Luca Bruno / AP Images


Since the coronavirus first started spreading in Idaho, one concern for both the public and health officials has been the protection of folks who live in nursing homes. But as March turned to April and then to May, the state remained tight-lipped about exactly how many cases of COVID-19 exist in which facilities. 

AP Photo/Ted S. Warren


Longterm care facilities quickly became COVID-19 hotspots when the virus emerged in the United States. In Idaho, nearly one-quarter of long-term care centers have had staff or patients test positive for the coronavirus. Boise State Public Radio reporter Rachel Cohen took a closer look at one of them in northern Idaho, and joins Idaho Matters to talk about what she learned. 

Kevin Morris / Flickr Creative Commons


According to a 2016 study by Johns Hopkins, more than 250,000 people in the United States die every year because of medical mistakes, making it the third leading cause of death in our country after heart disease and cancer. 

1 In 10 Seniors Are Victims Of Elder Neglect Or Abuse

Jun 11, 2019

June is National Elder Abuse Prevention Month and the Justice Alliance for Vulnerable Adults (JAVA) is partnering with Assistant U.S. District Attorney Sean Mazorol to bring attention to the warning signs of elder abuse. Idaho Matters talks with Marozol and Mary Holden, JAVA's coordinator about spotting the signs of and reporting elder abuse.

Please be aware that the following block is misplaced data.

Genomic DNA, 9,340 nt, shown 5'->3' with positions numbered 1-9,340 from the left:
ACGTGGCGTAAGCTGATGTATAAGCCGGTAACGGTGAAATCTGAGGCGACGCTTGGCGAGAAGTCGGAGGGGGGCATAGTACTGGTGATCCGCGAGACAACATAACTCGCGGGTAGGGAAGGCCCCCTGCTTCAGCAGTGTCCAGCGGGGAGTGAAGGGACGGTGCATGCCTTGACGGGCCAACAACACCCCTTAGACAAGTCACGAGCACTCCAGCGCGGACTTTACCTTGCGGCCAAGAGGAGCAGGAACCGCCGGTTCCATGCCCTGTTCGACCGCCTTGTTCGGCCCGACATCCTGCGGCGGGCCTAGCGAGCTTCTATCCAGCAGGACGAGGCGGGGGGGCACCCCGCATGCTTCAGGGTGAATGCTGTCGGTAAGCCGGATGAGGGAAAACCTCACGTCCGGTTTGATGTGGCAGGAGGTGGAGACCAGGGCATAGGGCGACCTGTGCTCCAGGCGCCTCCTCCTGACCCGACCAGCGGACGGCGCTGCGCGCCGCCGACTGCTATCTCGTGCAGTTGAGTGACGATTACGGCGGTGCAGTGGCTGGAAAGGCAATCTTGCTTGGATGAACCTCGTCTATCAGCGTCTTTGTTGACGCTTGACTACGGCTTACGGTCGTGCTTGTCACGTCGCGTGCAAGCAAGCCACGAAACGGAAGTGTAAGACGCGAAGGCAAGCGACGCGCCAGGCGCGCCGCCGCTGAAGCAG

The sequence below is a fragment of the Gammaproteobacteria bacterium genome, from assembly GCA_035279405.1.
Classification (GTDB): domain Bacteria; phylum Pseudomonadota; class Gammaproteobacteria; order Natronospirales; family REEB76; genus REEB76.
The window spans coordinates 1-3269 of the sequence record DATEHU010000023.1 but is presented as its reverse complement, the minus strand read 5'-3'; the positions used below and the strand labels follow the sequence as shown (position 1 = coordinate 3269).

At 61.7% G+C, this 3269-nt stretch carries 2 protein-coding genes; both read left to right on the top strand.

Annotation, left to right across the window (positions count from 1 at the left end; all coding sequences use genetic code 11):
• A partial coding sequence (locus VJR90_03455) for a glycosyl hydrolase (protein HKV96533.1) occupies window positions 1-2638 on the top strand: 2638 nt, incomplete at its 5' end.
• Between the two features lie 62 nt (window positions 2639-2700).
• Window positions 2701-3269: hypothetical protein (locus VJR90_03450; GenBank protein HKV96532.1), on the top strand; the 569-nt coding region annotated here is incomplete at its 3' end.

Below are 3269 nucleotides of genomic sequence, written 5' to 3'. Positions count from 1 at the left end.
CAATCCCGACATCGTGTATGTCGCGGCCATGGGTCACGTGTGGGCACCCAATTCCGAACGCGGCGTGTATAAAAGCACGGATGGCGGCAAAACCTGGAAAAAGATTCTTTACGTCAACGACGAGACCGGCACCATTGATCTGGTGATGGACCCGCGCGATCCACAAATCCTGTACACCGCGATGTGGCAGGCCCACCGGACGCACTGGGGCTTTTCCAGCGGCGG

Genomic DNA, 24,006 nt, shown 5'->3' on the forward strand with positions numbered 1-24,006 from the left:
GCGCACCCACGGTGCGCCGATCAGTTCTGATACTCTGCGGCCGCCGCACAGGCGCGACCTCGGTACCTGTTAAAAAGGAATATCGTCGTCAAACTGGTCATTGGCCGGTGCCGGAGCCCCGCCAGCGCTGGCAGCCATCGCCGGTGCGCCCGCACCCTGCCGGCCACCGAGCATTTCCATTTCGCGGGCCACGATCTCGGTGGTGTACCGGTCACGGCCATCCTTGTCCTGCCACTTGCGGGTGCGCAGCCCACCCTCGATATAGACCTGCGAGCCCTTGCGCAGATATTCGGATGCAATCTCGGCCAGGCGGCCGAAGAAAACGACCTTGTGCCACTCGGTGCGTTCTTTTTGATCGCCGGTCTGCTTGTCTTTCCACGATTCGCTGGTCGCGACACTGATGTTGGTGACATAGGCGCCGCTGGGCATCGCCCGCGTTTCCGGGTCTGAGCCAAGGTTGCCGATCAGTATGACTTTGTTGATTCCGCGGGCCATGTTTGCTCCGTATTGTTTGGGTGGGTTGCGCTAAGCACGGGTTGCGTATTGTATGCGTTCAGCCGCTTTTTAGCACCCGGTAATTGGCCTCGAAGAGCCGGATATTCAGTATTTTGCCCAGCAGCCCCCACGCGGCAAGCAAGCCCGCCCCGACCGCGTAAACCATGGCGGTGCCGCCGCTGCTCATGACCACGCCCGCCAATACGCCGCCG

Idaho Matters examines trends in suicide rates among America's senior population. Our guest, Ron Larsen, from Optum Idaho, looks at the impact here in the Gem State. 

For people in crisis, the Idaho Suicide Prevention Hotline is always accessible via phone or text at 208-398-4357.

Aging In Place In Boise Just Got Harder

Dec 22, 2017
Maria La Ganga

Boise at Home was designed to help the Treasure Valley’s older residents stay in their homes and be independent for as long as possible. But when the organization folded this fall, its members were left to fend for themselves.


Metro Community Services

Last December, we told you about nine high school students who were building a tiny house for charity, while learning skills in construction. Now the project is complete and it’s time to raffle off the house to help seniors and others in need.

Why Boise Helped Pay For New Low-Income Senior Housing

May 13, 2016
Idaho Housing and Finance Association Facebook page

The City of Boise Thursday celebrated the opening of a new apartment complex for low-income seniors. It’s called the Vineyard at Eagle Promenade, though it’s actually in Boise just across the road from Eagle. The City of Boise helped pay for the 30-unit project along with several partners, including the Idaho Housing and Finance association and New Beginnings Housing which has other low-income housing in Nampa, Caldwell and Hailey.